27 Illinois Counties Have Voted to Split the State

Election results this morning show strong support for the idea of splitting Illinois into two states.  Voters approved referendums on the topic in Brown County by 77%, Hardin County by 76%, and two townships in Madison County (Lee 75% and New Douglas 68%).

This brings the total number of counties in southern and central Illinois to approve the measure to 27, according to a map released by organizers today. No counties have rejected the measure. The referendums are non-binding.  

The referendums ask voters “Shall the board of your county correspond with the boards of the other counties of Illinois outside of Cook County about the possibility of separating from Cook County to form a new state, and to seek admission to the Union as such, subject to the approval of the people?”

Earlier, Illinois state legislators introduced legislation regarding the idea, and were granted a hearing, but the bill failed to clear the legislative committee.  

State legislators in Kentucky and Missouri have expressed interest to the organizers about annexing downstate Illinois to their own state by moving a state border, but are waiting for a response from downstate Illinois state legislators.  

There would be financial benefits to northern Illinois to allow downstate Illinois to go, because these counties are a drain on the state budget. Yet, a financial comparison of rural Illinois counties to rural Indiana counties shows that incomes are the same. Apparently the beneficial effect of state spending that Illinois bestows on these counties is canceled out by the negative effect of Illinois taxes and regulation.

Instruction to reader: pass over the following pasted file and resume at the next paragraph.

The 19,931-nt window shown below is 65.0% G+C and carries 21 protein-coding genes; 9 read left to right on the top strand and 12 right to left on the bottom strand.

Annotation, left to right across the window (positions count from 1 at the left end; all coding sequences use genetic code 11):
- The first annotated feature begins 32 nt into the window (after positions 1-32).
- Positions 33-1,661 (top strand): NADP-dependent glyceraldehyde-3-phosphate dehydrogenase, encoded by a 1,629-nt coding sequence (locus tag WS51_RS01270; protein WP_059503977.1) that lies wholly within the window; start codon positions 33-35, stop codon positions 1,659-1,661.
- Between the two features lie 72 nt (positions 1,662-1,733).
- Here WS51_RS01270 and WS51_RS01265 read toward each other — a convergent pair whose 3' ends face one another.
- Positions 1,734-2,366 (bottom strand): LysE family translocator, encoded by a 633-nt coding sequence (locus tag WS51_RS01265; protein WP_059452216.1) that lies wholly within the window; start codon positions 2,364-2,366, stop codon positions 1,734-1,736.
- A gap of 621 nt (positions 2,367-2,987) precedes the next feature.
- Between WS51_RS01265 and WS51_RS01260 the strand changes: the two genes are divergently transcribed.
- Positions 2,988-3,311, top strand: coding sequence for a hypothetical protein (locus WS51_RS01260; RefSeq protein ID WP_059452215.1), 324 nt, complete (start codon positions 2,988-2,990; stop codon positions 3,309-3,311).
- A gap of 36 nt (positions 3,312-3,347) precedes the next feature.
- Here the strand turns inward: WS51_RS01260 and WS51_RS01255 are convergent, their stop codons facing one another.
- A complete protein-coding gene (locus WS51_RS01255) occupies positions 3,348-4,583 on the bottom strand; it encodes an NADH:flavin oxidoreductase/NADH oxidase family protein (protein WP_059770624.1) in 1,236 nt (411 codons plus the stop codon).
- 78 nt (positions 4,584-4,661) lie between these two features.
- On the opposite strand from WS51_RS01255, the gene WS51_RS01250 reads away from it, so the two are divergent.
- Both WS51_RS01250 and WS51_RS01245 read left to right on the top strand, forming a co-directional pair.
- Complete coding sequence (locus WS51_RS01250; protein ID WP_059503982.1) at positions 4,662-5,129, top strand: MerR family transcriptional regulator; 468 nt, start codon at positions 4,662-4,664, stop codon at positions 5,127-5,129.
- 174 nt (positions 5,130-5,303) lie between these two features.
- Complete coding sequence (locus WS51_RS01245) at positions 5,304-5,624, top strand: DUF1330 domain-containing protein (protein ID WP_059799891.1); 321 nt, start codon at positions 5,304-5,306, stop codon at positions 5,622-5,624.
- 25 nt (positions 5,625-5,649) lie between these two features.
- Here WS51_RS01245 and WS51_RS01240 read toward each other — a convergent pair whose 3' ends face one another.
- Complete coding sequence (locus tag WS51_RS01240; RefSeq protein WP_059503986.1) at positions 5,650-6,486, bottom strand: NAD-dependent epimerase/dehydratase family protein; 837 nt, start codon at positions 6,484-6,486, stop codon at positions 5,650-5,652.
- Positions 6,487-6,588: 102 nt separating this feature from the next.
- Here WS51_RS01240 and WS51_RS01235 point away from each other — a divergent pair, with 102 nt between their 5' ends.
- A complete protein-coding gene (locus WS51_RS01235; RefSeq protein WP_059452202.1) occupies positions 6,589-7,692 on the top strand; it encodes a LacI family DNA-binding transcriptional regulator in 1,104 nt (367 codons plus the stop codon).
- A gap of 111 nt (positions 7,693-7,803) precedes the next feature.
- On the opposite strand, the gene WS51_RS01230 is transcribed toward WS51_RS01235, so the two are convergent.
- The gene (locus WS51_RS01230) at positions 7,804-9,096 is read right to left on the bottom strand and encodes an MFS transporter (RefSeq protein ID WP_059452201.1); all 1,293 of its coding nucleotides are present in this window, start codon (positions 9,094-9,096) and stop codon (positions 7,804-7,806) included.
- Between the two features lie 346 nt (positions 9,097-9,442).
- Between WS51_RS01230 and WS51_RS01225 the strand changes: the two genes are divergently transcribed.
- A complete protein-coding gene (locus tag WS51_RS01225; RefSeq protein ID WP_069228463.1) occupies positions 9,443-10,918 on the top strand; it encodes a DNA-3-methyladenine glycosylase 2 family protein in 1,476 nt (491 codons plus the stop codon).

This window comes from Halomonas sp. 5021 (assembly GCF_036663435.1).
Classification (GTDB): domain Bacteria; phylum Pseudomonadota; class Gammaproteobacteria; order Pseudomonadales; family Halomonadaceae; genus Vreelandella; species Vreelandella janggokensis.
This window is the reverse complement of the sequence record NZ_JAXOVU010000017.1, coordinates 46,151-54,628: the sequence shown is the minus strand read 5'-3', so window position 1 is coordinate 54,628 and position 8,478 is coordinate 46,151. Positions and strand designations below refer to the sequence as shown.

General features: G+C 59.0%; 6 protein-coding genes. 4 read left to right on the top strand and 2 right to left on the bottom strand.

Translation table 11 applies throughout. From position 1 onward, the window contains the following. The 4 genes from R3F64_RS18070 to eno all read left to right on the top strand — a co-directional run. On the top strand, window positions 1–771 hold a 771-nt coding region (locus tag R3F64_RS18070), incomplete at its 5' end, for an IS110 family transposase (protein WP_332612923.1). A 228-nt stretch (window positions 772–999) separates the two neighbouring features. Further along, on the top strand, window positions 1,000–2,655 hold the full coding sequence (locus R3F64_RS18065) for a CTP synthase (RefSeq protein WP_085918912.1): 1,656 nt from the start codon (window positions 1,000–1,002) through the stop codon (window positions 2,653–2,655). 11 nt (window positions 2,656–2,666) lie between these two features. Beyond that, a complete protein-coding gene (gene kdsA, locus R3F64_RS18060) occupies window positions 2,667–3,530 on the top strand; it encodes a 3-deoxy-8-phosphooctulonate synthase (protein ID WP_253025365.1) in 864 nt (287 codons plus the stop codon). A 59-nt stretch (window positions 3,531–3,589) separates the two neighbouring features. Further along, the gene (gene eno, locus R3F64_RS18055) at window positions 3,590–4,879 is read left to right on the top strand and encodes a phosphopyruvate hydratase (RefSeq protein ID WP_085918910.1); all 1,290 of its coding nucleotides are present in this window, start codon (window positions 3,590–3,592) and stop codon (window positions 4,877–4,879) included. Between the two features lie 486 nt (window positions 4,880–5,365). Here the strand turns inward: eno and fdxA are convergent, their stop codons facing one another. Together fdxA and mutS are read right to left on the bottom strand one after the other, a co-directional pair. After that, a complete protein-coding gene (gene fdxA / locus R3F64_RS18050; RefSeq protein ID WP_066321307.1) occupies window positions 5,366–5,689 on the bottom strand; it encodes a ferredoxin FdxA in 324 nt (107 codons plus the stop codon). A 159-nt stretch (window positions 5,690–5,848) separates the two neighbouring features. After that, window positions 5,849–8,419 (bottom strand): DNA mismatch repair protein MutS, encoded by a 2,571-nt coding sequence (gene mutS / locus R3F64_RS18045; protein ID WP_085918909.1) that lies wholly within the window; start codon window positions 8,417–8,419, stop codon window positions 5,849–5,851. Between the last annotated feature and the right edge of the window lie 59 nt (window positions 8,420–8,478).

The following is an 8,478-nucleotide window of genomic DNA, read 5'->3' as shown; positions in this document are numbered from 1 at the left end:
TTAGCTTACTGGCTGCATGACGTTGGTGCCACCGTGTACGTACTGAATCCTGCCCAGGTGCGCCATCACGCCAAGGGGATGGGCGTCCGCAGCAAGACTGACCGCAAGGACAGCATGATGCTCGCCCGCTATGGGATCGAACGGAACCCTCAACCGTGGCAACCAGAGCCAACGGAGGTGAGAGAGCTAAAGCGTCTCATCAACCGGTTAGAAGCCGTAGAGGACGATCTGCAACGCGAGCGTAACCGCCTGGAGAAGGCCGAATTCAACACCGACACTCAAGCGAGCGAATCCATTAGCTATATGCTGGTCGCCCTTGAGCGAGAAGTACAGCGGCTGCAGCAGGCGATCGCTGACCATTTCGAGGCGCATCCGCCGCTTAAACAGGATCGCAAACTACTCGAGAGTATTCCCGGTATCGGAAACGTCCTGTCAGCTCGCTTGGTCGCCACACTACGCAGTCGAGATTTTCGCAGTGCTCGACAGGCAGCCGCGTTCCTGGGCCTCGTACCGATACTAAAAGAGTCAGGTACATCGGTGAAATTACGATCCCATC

The most recent relocation of a state border was in 1999 when the Nebraska/Missouri border was adjusted slightly to accommodate changes in the course of a river, but two whole counties switched states after West Virginia became a state in 1863.

One thought on “27 Illinois Counties Have Voted to Split the State

  1. There has always existed a divide between northern and southern Illinois. Between 1860 and 1928, when the Republicans were the liberal party and the Democrats were the conservative party, one could take a look at which Illinois counties supported the Republicans and which Illinois counties supported the Democrats in the presidential elections, and draw a line from Hancock County in the west to Clark County in the east as indicating the divide between Republican counties in northern Illinois and Democratic counties in southern Illinois. Let us call this the Hancock-Clark line. Edgar County juts north of the line but has a similar voting pattern to Clark County; contrast with Douglas and Coles County right to the west of Edgar though, both which voted like Champaign County and the other northern counties in the same time period. The map above reflects the same dynamic: it is the counties south of the Hancock-Clark line in addition to Edgar County which have voted to secede from Illinois.

    For the above reason I don’t see counties north of the Hancock-Clark line like Platt, Mason, Douglas, Vermillion, Fulton, McDonough, or Henderson voting to secede to join Missouri or Kentucky: although in the modern day those rural counties are considerably different from Chicago when it comes to politics, most of those counties have more in common historically with Iowa, Wisconsin, or Indiana than Kentucky and Missouri when it comes to voting patterns – Republican between 1860 and 1928.

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